Opinion – Hypocrisy in our Democracy: Why We Must Hold the Tories to Account

Ashley Singh takes the Tories to task

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Ironically, the one thing we can all agree on is that the United Kingdom is currently divided. Deep inequalities of wealth, opportunity, and a proliferation of echo chambers have alienated a majority from Westminster. They provided the conditions for voting to Leave for so many people across so many regions.  Considering such great division, we should all try to build bridges. But we should be wary in hoping for the government to bring us together: it is the Conservatives who have benefited the most from the monumental divisions in our society.

Whether someone voted for the Conservatives or not, the pledges in the Tory election manifesto will impact their lives. The MPs that have stuck with the Conservative party through its recent changes will be held accountable to these pledges by their leadership as well as the voters who gave them a mandate to carry them out.

Rather than sitting back and luxuriating in its new majority our government should be held accountable by the public it serves. This is not only on its central promise to “get Brexit done” by January 31st but to uphold the values of democracy, free speech, and tolerance that we all share. However, I’d argue that some of the government’s policies – dwarfed by Brexit during the election campaign – pose a threat to the very values we look to our government to protect.

Page 48 of the manifesto tells us, “We will get rid of the Fixed Term Parliaments Act – it has led to paralysis at a time the country needed decisive action.” There is no pledged constitutional reform to follow, since there is no mention of what the Act will be replaced with, so this is a pledge we need to follow. For context, the Septennial Act was amended in 1911 to reduce the maximum term of any Parliament from 7 years to 5 years. The Liberal Party’s Walter Runciman stated, “Our only object in limiting the period of the duration of Parliament is that the House of Commons shall not get out of touch with the opinion of the electorate.”

Nick Clegg introduced the Fixed Term Parliaments Act 2011, repealing the Septennial Act and its amendments, which set in legislation a default fixed general election date before the end of this 5 year period. The absence of a fixed date was deemed to unfairly advantage the incumbent prime minister who could advise the monarch as to when to hold the election. The two ways in which the FTPA allows an early election require some consensus in the House of Commons, either through a Vote of No Confidence in an existing government alongside an inability to replace it, or a two-thirds majority in favour of an election. Even the method of a one-line bill, used to get around the act this year, still required a parliamentary majority.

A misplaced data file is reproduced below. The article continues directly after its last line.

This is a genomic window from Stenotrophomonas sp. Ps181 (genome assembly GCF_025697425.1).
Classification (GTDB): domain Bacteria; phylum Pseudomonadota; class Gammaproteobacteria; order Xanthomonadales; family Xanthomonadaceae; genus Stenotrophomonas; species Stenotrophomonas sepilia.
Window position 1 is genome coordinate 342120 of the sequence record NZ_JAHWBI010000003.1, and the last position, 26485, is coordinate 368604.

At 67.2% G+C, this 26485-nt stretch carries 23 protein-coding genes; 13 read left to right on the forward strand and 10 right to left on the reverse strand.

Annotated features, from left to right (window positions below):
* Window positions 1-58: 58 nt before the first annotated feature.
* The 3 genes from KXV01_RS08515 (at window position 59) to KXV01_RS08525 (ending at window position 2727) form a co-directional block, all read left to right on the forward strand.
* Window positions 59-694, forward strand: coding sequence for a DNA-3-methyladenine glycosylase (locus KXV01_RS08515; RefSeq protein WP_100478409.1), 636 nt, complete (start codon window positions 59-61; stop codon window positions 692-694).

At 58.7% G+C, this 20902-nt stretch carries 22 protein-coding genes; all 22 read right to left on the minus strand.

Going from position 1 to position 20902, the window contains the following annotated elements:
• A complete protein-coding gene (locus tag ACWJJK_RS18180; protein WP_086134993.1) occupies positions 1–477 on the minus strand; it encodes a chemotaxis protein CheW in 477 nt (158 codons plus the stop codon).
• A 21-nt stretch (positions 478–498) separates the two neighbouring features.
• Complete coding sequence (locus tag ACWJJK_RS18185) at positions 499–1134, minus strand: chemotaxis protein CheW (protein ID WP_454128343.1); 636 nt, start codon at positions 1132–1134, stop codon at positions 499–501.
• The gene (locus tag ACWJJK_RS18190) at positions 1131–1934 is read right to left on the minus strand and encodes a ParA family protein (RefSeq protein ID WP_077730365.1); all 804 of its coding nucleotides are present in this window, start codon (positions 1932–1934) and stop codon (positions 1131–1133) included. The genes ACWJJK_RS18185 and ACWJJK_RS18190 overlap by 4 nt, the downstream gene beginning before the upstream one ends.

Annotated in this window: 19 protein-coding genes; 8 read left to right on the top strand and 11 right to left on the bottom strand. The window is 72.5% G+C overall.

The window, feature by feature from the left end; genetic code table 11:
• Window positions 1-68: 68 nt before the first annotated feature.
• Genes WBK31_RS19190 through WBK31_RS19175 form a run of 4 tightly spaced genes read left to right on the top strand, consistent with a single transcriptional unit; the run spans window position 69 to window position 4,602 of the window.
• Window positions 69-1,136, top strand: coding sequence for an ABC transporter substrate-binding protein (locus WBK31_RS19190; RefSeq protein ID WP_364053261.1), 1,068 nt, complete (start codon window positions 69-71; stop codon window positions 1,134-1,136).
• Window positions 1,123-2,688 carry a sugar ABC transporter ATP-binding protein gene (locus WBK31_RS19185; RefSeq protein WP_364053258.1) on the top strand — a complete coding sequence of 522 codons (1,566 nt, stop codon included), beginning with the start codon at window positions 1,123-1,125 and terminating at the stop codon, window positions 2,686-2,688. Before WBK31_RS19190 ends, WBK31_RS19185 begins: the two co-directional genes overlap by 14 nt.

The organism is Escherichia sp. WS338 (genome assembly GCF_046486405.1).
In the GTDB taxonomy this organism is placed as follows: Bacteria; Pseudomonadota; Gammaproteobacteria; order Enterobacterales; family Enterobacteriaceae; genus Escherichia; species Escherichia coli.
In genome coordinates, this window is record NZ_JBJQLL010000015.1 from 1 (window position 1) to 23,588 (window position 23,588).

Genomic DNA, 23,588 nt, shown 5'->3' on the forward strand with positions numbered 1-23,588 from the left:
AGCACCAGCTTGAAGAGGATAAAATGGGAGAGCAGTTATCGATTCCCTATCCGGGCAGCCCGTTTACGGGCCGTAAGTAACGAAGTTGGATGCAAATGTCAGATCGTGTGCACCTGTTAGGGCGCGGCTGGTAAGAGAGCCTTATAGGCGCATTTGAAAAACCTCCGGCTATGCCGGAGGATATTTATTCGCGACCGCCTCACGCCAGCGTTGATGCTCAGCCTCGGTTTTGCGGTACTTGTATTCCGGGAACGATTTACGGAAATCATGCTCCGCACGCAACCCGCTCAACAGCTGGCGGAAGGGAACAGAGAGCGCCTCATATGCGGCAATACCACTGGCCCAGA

Continuing on page 48, “We will protect the integrity of our democracy, by introducing identification to vote at polling stations, stopping postal vote harvesting and measures to prevent any foreign interference in elections.” Allowing the Party the benefit of the doubt for leaving out a much needed Oxford comma, there is still a question of whether the Conservatives can be trusted to protect the integrity of our democracy, despite their claims to be delivering on the largest democratic vote in our history.

Reports on foreign interference, such as from Parliament’s cross-party Intelligence and Security Committee, have not yet been released by No 10. An investigation by Open Democracy has found that the Conservatives received over £3.5 million from Russian funders since 2010. This includes over £1.3 million from former leading Russian Defence Ministry figure and oil magnate Alexander Temerko, who calls Boris Johnson a “friend” and has reportedly admitted being involved in a Eurosceptic plot to oust Theresa May. Admittedly, however, we should be wary of classing all acts by Russians as some sort of Kremlin-sponsored interference: Mr Temerko is a long-standing critic of Putin who has called for Parliament’s report on Russian interference to be published without delay.

Boris Johnson’s decision to prorogue Parliament in August 2019 was ruled unlawful by the Supreme Court. It is therefore speculated that the majority Conservative government will use their powers to reduce the powers of the judiciary. Indeed, page 48 continues “After Brexit we also need to look at the broader aspects of our constitution: the relationship between the Government, Parliament and the courts”. The government’s solution is to set up a Constitution, Democracy and Rights Commission in its first year. However, history tells us to be wary of government boards that are cleverly named after the rights of the people, and some might say Johnson’s claim to be leading a “People’s Government” is eerily similar to tyrants as diverse as Kim Jong-Un and Nicholas Maduro. I hope such a commission is truly independent and is not simply an attempt by the government to ram through changes under a cloak of official impartiality.